Gifts and Call of God

This entry is part 92 of 165 in the series Inquiring Minds
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Are the gifts and call of God irrevocable despite hidden sin in a minister’s life?

This is a good question that none of us knows the answer to until we stand before the Lord in the Bema final judgment. That is the place God decides rewards. But what happens if a person lives with sin secretly while working for God in the ministry?

None of us can judge a person’s life. We can’t see the person’s heart. Only God can do that. It is up to him how he wants to deal with his ministers. I have often said, and heard it said, that God sometimes works wonders in spite of us.

Take, for instance, Sampson. He is the playboy of the Old Testament. He is one of the judges that lives on the edge, if not over it most of the time. He’s got a thing for Philistine women. I don’t know why but he gravitates toward the bad girls in Philistia.

And God seems to use this. Think about the story of Samson. Every time that he ends up with a philistine prostitute, he destroys the Philistines in some way or another. Usually they make him angry and God uses his anger to destroy them.

So in a way, God used the flaws in Sampson against the enemies of Israel. This is why he is one of the judges. He did everything wrong from start to finish a God still used him. What are we supposed to do with this? Does God still do this today?

This is why I say that God can use us in spite of ourselves. Sampson’s flaws left God an open door to use him even though he was an imperfect human being. It would have been better for the Philistines if they would have not bothered him at all. Every time they enticed him they were the ones to get burned.

If a minister has a secret life of sin but God still uses him or her in mighty ways, like through the gifts, signs and wonders, it’s not because they’re doing everything right. Billy Graham used to say that for every minister we hold up as a failure there are a thousand ministers who are doing it right that no one talks about.

It is human nature to gravitate toward those who are not doing things right or who are being dramatic. But does that mean that ministers can claim God’s gifts are irrevocable no matter what they do (Romans 11:29)? This almost sounds like the “once saved, always saved” argument.

If people use this verse to say that they are saved forever and that their gifts are always there for them, no matter what they do, they are not applying the context of this verse properly. It is couched in Paul’s argument that all of Israel will be saved.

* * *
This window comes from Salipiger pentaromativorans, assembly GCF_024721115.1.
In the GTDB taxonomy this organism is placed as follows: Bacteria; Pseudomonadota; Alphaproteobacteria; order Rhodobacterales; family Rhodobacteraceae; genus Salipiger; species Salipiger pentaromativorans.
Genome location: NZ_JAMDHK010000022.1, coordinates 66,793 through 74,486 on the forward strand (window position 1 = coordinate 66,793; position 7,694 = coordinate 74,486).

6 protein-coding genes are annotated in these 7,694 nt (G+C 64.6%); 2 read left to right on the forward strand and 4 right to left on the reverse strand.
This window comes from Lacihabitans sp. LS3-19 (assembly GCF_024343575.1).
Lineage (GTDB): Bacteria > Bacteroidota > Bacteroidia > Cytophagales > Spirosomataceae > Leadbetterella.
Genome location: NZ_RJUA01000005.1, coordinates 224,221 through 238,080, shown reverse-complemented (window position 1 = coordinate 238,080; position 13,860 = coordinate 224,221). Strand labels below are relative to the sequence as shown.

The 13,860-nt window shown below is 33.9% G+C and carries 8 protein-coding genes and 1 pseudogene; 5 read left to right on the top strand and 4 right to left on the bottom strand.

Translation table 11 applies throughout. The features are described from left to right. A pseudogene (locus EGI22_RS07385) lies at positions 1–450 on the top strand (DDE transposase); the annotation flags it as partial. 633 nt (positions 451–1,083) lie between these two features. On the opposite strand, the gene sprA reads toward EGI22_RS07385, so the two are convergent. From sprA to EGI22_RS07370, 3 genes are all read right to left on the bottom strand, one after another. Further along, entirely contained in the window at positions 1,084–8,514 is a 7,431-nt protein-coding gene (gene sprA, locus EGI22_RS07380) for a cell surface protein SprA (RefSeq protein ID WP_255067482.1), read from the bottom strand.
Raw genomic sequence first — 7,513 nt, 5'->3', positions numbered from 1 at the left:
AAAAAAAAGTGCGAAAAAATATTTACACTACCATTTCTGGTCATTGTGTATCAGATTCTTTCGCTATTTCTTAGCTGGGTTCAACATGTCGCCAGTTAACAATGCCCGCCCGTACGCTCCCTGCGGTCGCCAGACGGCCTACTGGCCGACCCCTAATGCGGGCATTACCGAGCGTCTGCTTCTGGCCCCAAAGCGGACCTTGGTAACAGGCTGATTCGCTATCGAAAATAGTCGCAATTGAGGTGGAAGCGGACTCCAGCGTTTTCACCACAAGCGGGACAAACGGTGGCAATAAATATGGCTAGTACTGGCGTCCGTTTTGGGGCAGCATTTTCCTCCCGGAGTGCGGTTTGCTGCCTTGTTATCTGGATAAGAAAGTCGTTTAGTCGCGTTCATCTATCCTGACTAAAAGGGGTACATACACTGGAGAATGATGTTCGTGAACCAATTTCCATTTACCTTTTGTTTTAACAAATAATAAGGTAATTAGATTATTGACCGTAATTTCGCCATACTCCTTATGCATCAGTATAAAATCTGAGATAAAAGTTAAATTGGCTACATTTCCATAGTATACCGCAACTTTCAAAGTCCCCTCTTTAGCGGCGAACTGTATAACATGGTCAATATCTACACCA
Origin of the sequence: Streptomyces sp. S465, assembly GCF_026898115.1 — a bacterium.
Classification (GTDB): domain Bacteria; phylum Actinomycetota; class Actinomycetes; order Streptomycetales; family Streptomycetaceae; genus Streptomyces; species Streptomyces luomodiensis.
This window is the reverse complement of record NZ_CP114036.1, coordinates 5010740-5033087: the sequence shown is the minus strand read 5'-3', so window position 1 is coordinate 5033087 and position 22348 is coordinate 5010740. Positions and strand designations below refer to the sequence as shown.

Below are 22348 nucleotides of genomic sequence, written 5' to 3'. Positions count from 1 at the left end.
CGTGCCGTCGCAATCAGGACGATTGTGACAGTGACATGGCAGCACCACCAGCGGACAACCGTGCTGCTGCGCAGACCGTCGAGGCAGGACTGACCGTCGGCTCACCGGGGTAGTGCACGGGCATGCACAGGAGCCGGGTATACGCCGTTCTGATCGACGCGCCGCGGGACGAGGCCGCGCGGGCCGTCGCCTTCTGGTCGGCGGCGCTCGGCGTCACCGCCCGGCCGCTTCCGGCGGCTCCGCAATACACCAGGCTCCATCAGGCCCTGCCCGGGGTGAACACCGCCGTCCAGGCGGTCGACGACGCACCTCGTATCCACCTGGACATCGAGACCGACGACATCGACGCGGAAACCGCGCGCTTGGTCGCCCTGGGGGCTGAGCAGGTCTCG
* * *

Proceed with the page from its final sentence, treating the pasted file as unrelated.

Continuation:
It is not even speaking to the issue of hidden sin. It is talking about Paul’s desire that his people, though hardened for a short time, will still enter God’s kingdom before it is too late. This isn’t about being saved and part of God’s kingdom and then allowing sin in your life on the side or behind the scenes of your ministry.

The context of “each verse we quote must be taken into account. When we misapply Scripture, we may be in danger of practices that are not biblical. No one can justify a secret life of sin by saying that they are always saved or that God gives gifts he won’t take back.

There are examples of God removing his Spirit from those who don’t get rid of the life of sin. King Saul is a prime example. There was actually a moment where God’s Spirit left this anointed king. He spent the rest of his life sulking and doing things the wrong way. And he paid for it with his life on the battlefield.

It’s not okay for a minister to think that they can get away with hidden sin or that God condones their secret sinful lifestyle because he still uses them in their gifts. There will come a day of judgment for such activities.

Many times, like with Jimmy Swaggart or Jim Baker, these sins they do in secret will come out in public. Their judgment will be disgrace in the ministry. These ministers still have a ministry but never liked before. And they live in that judgment.

Personally as a minister I have always kept sin far away, not because I am a holy and righteous individual that is impossible to tempt. Instead, I keep these things in check because I do not want to be judged for secret sin in public ministry.

I fear the Lord in the sense that I honor him in secret and in public. I don’t want to be publicly disgraced so I attempt to live my life in private and public the same way. I want God’s judgment to be, “Well done my good and faithful servant.”

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